So, if anyone is considering buying a Prius or any other Hybrid car, please contact me first so I can talk you out of it. Buy a TDI. Turbo Diesel. Way better gas mileage, and several years down the line you won't have to fork out half the value of the vehicle to replace the batteries. Plus, it burns fuel SUPER clean. Seriously, eff the Prius. Buy a Jetta TDI. And buy it from me.

Monday, May 4, 2009

From Mini to VW to... I dunno, I give. You tell me.

Mini passed on me, but they said I was outstanding and would like to consider me for their new store. They decided to go with someone with more auto experience, and I can't really argue with that... having no auto sales experience myself.

Then another ad caught my eye, Volkswagen. So I submitted my resume and they called me back. The next day (Friday) I went in for the interview, and that evening when I got home they again, called me back. They really liked me, like my energy, and thought I might be a good fit. Would I come in on Monday morning to their in-house training program and spend a day learning their sales process? Sure. I'd love to. And that's what I did today.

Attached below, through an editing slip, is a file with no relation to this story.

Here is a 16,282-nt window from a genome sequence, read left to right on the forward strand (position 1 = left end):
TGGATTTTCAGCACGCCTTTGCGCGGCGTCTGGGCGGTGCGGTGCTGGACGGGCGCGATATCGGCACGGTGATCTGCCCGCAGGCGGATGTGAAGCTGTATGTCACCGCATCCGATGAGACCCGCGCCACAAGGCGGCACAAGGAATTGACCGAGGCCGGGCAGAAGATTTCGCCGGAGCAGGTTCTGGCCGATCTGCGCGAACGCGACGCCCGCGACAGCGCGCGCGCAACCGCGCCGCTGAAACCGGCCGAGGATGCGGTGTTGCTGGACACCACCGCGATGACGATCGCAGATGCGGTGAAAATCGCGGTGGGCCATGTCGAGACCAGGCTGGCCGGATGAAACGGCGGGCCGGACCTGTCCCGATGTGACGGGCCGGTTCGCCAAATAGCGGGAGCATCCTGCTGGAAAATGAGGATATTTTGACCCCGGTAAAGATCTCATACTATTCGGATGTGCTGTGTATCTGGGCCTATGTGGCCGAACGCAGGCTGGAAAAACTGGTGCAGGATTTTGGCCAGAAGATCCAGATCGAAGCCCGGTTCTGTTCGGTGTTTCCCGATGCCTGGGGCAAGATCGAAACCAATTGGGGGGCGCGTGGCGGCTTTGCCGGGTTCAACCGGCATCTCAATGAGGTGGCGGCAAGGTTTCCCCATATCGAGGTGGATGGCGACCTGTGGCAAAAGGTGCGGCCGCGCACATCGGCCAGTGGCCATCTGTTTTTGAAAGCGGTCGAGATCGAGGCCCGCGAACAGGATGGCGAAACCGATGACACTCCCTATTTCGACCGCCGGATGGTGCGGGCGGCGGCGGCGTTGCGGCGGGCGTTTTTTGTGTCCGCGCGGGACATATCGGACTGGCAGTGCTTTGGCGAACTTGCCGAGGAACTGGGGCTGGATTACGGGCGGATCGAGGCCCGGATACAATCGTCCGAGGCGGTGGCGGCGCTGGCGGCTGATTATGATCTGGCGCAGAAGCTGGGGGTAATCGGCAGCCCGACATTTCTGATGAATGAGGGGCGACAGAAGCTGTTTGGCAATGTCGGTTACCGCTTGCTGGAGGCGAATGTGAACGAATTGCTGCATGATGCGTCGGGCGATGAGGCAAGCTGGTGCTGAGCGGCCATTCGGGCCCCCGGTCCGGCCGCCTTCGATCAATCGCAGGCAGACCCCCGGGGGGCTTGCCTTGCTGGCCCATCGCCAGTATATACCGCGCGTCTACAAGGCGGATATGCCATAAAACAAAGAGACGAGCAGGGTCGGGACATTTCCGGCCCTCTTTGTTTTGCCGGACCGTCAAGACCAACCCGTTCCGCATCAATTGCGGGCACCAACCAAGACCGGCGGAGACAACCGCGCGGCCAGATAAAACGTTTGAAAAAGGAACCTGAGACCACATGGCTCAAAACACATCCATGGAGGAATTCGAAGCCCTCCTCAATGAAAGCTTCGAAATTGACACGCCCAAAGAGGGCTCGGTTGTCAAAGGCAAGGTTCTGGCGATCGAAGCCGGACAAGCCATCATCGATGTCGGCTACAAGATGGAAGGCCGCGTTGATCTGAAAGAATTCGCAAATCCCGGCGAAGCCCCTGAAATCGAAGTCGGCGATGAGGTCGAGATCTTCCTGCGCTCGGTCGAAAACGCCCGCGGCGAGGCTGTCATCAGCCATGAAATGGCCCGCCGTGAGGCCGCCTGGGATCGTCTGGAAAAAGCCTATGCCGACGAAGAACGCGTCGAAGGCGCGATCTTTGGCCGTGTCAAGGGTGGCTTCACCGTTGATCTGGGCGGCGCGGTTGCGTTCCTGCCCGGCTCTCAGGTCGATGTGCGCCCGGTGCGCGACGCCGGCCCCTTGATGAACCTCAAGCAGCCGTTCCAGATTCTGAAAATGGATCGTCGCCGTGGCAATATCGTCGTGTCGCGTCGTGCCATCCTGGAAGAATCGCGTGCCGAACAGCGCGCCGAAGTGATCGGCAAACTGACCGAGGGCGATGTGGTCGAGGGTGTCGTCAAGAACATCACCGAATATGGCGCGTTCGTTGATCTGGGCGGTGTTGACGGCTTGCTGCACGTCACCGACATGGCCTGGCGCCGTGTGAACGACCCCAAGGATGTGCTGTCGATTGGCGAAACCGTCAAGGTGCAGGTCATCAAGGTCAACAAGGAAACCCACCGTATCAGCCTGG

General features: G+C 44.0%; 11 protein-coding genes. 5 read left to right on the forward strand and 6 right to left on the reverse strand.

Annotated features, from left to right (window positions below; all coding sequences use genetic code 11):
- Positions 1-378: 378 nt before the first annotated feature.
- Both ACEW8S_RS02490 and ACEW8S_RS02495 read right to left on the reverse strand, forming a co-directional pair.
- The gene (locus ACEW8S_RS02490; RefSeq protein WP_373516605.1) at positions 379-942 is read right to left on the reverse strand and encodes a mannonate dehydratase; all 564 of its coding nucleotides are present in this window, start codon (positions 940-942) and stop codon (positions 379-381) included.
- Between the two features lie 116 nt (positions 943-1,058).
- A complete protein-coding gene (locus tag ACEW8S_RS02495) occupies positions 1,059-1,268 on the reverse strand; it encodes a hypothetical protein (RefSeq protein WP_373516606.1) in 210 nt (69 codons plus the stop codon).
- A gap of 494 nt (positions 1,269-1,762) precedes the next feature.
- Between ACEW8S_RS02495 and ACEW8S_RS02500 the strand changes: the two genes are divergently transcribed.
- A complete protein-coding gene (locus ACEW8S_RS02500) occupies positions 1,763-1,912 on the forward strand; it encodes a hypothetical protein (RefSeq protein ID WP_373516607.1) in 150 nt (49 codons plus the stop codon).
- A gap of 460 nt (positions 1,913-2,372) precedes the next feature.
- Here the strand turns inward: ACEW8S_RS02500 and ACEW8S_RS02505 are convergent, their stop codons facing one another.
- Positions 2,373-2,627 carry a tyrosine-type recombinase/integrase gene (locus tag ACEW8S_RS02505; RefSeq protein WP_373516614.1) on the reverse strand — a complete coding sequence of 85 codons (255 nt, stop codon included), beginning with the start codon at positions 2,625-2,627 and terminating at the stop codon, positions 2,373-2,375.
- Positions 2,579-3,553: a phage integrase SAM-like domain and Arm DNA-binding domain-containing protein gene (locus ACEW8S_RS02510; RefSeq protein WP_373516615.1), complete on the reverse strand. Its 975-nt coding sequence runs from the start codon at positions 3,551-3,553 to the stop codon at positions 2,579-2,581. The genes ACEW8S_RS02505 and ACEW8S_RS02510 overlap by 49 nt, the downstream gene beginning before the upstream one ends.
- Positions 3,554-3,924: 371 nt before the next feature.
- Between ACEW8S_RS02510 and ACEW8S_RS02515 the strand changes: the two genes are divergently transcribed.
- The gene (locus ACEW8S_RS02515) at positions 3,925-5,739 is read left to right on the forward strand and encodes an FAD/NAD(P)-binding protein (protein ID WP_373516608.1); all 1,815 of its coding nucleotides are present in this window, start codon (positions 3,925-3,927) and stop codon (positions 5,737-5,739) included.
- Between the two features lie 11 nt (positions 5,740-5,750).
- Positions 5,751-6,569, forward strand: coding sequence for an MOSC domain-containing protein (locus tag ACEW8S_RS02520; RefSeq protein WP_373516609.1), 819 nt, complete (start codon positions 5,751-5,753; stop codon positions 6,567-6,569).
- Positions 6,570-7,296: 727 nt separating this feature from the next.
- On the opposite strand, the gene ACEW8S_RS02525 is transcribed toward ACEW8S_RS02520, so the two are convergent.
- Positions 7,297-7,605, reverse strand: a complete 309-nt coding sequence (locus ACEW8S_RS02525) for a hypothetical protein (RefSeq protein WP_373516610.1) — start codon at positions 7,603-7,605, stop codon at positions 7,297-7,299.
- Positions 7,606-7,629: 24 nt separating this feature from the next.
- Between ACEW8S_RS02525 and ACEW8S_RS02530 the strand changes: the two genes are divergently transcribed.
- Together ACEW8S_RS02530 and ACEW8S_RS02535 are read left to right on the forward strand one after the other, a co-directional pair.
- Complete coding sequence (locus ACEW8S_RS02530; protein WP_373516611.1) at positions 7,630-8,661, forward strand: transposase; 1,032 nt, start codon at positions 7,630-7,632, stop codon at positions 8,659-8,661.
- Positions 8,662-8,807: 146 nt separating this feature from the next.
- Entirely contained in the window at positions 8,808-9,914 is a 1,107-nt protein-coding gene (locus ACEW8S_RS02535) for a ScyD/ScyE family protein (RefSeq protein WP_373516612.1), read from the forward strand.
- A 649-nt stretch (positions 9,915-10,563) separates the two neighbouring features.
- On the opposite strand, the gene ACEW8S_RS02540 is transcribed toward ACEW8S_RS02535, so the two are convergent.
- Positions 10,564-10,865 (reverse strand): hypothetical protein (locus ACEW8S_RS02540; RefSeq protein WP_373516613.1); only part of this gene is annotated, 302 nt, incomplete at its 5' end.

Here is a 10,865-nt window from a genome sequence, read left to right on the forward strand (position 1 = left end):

It was very similar to the Dale Carnegie sales process I already know, just more specific to selling cars. So that was nice and familiar and built confidence. However, the main factor that was mentioned was that our biggest selling advantage in selling is our superior knowledge of our products and inventory, and in-depth study of the competition. *beat*

Well crap. I don't really have either of those things. Yet, and I realize knowledge will come. But it was discouraging to hear, particularly since I'm entering this industry with no auto experience. On the other hand, when I started selling at Revchem, I didn't have an in-depth knowledge of silicones or UV-initiated resins either, so I suppose in that way it's no different.